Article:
‘Cutting-edge plan is a real status project’
PORTSMOUTH North MP Penny Mordaunt has been supporting Alan Priddy’s plans to take a powerboat around the world in record timing.
Earlier in the year, Ms Mordaunt hosted a dinner in the Houses of Parliament for potential financial backers.
The name of those backers will be announced at an event in London next month.
Ms Mordaunt told The News: ‘The plan is very exciting. Alan is such an ambassador for this country.
‘I think what he is doing helps play in to the brand that we are trying to create, of Portsmouth being at the centre of the marine industry.
‘It is going to create all sorts of opportunities.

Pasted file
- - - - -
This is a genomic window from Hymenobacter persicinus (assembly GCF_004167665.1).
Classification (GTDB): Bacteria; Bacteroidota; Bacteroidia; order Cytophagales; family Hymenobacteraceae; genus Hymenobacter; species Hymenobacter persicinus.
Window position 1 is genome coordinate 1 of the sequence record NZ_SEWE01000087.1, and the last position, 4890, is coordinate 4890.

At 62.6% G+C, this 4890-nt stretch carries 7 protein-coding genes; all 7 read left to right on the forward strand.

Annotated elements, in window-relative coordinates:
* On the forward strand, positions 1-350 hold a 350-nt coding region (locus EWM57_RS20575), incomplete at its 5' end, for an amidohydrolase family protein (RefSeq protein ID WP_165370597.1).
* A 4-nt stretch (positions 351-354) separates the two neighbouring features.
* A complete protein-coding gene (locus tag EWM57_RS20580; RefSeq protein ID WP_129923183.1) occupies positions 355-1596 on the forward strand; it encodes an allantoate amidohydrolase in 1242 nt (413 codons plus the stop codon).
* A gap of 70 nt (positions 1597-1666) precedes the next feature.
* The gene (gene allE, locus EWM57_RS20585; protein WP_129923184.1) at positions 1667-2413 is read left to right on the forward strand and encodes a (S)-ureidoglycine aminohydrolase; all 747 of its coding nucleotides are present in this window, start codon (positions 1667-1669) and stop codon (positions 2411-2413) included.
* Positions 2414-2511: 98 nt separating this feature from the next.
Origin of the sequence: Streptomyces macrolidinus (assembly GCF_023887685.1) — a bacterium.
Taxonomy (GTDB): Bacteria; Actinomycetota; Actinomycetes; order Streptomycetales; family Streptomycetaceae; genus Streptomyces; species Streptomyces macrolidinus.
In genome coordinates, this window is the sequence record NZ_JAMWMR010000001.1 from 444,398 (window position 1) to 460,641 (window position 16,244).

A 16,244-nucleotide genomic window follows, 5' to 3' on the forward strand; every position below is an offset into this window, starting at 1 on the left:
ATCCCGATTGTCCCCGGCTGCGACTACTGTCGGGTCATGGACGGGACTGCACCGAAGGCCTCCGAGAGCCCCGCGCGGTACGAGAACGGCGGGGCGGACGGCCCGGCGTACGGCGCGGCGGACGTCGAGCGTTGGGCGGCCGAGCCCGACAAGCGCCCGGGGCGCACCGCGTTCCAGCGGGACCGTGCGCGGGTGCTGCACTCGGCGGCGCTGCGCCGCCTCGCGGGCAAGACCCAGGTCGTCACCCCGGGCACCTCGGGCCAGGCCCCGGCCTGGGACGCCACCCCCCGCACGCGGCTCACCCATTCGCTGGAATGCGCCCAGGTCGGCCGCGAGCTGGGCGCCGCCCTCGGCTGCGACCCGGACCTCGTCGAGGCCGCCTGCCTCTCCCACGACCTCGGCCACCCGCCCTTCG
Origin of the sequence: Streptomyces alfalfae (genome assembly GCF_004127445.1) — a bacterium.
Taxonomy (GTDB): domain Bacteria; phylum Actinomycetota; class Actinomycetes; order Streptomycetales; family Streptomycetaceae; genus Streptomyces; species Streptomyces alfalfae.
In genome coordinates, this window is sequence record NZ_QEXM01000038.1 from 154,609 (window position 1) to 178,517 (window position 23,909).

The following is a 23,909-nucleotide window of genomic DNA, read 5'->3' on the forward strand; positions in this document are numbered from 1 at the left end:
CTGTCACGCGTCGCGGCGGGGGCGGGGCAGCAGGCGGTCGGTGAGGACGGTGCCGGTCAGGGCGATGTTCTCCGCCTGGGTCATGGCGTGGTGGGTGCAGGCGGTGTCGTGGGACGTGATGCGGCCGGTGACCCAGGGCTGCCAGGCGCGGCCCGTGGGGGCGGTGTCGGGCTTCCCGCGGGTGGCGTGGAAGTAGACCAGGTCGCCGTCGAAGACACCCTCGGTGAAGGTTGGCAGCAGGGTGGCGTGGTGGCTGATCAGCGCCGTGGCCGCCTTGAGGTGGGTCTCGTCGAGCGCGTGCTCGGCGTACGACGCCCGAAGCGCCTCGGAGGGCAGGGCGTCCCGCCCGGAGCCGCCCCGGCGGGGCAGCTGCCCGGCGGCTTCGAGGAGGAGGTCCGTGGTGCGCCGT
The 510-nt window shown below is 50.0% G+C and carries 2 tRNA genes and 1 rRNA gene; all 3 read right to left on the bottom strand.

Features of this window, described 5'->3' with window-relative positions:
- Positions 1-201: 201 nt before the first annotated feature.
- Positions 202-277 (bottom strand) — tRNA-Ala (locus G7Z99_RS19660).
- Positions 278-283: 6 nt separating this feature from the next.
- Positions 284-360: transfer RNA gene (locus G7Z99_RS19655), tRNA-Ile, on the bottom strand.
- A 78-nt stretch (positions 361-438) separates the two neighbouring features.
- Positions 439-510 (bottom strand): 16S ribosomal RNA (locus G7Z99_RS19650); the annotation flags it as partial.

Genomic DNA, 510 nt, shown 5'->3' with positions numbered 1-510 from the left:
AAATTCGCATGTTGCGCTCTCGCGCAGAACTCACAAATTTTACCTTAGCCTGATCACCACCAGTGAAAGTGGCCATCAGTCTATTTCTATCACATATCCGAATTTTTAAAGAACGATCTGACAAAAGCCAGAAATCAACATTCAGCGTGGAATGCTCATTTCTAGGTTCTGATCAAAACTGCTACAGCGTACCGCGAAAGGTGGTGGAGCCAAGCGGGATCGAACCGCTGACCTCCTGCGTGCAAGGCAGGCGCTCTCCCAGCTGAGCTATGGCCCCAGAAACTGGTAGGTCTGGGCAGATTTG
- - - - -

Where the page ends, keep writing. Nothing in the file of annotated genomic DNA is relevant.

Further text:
‘It is really cutting-edge stuff and really high profile.
‘It is a real status project.
Ms Mordaunt has been working on ways to secure commercial shipbuilding in Portsmouth since BAE announced last year it would be moving its naval shipbuilding operation to Scotland.
‘I have been involved in helping to secure investment for Alan’s project,’ said Ms Mordaunt.
‘I think it will increase tourism to the city.
‘I will carry on supporting him.’
Mr Priddy’s bid has also received support from the Hampshire Chamber of Commerce.
Maureen Frost, Hampshire Chamber deputy chief executive, said: ‘Boatbuilding has long been synonymous with Portsmouth but so has entrepreneurial spirit.
‘Combining the two in this way is both imaginative and impressive.
‘We wish Alan every success as he takes this record-breaking attempt forward with the consequent benefits for jobs in our area and a further boost to our visitor economy.’
Record has long been a dream for sailing great